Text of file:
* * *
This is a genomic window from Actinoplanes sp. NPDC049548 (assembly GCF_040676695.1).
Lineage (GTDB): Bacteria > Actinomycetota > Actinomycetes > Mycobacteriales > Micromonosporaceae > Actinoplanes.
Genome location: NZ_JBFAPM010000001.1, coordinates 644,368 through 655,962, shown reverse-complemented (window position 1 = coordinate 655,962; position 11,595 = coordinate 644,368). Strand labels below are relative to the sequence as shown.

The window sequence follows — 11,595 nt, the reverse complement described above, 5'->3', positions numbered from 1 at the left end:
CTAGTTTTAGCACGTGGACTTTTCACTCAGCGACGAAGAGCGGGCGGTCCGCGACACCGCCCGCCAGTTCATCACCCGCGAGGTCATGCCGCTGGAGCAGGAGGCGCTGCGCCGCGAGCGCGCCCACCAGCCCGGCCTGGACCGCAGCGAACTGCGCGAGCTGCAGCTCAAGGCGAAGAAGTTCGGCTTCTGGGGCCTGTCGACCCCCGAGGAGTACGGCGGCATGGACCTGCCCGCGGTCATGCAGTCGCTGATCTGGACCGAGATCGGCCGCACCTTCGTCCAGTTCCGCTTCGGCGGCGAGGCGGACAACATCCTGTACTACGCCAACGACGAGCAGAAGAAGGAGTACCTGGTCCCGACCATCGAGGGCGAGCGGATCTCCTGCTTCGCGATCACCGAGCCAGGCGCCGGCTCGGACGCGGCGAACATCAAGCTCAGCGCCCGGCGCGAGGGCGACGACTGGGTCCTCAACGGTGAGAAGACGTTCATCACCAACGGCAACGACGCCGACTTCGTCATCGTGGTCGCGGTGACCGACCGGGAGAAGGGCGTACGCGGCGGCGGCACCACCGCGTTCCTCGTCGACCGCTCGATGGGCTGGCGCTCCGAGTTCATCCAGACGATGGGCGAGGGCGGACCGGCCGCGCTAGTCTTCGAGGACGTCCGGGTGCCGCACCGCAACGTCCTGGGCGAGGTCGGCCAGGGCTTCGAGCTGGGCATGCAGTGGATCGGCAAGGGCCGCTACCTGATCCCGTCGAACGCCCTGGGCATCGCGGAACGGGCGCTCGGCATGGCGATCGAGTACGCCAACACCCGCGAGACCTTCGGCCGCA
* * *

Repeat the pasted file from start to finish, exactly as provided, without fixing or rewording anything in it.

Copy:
This is a genomic window from Actinoplanes sp. NPDC049548 (assembly GCF_040676695.1).
Lineage (GTDB): Bacteria > Actinomycetota > Actinomycetes > Mycobacteriales > Micromonosporaceae > Actinoplanes.
Genome location: NZ_JBFAPM010000001.1, coordinates 644,368 through 655,962, shown reverse-complemented (window position 1 = coordinate 655,962; position 11,595 = coordinate 644,368). Strand labels below are relative to the sequence as shown.

The window sequence follows — 11,595 nt, the reverse complement described above, 5'->3', positions numbered from 1 at the left end:
CTAGTTTTAGCACGTGGACTTTTCACTCAGCGACGAAGAGCGGGCGGTCCGCGACACCGCCCGCCAGTTCATCACCCGCGAGGTCATGCCGCTGGAGCAGGAGGCGCTGCGCCGCGAGCGCGCCCACCAGCCCGGCCTGGACCGCAGCGAACTGCGCGAGCTGCAGCTCAAGGCGAAGAAGTTCGGCTTCTGGGGCCTGTCGACCCCCGAGGAGTACGGCGGCATGGACCTGCCCGCGGTCATGCAGTCGCTGATCTGGACCGAGATCGGCCGCACCTTCGTCCAGTTCCGCTTCGGCGGCGAGGCGGACAACATCCTGTACTACGCCAACGACGAGCAGAAGAAGGAGTACCTGGTCCCGACCATCGAGGGCGAGCGGATCTCCTGCTTCGCGATCACCGAGCCAGGCGCCGGCTCGGACGCGGCGAACATCAAGCTCAGCGCCCGGCGCGAGGGCGACGACTGGGTCCTCAACGGTGAGAAGACGTTCATCACCAACGGCAACGACGCCGACTTCGTCATCGTGGTCGCGGTGACCGACCGGGAGAAGGGCGTACGCGGCGGCGGCACCACCGCGTTCCTCGTCGACCGCTCGATGGGCTGGCGCTCCGAGTTCATCCAGACGATGGGCGAGGGCGGACCGGCCGCGCTAGTCTTCGAGGACGTCCGGGTGCCGCACCGCAACGTCCTGGGCGAGGTCGGCCAGGGCTTCGAGCTGGGCATGCAGTGGATCGGCAAGGGCCGCTACCTGATCCCGTCGAACGCCCTGGGCATCGCGGAACGGGCGCTCGGCATGGCGATCGAGTACGCCAACACCCGCGAGACCTTCGGCCGCA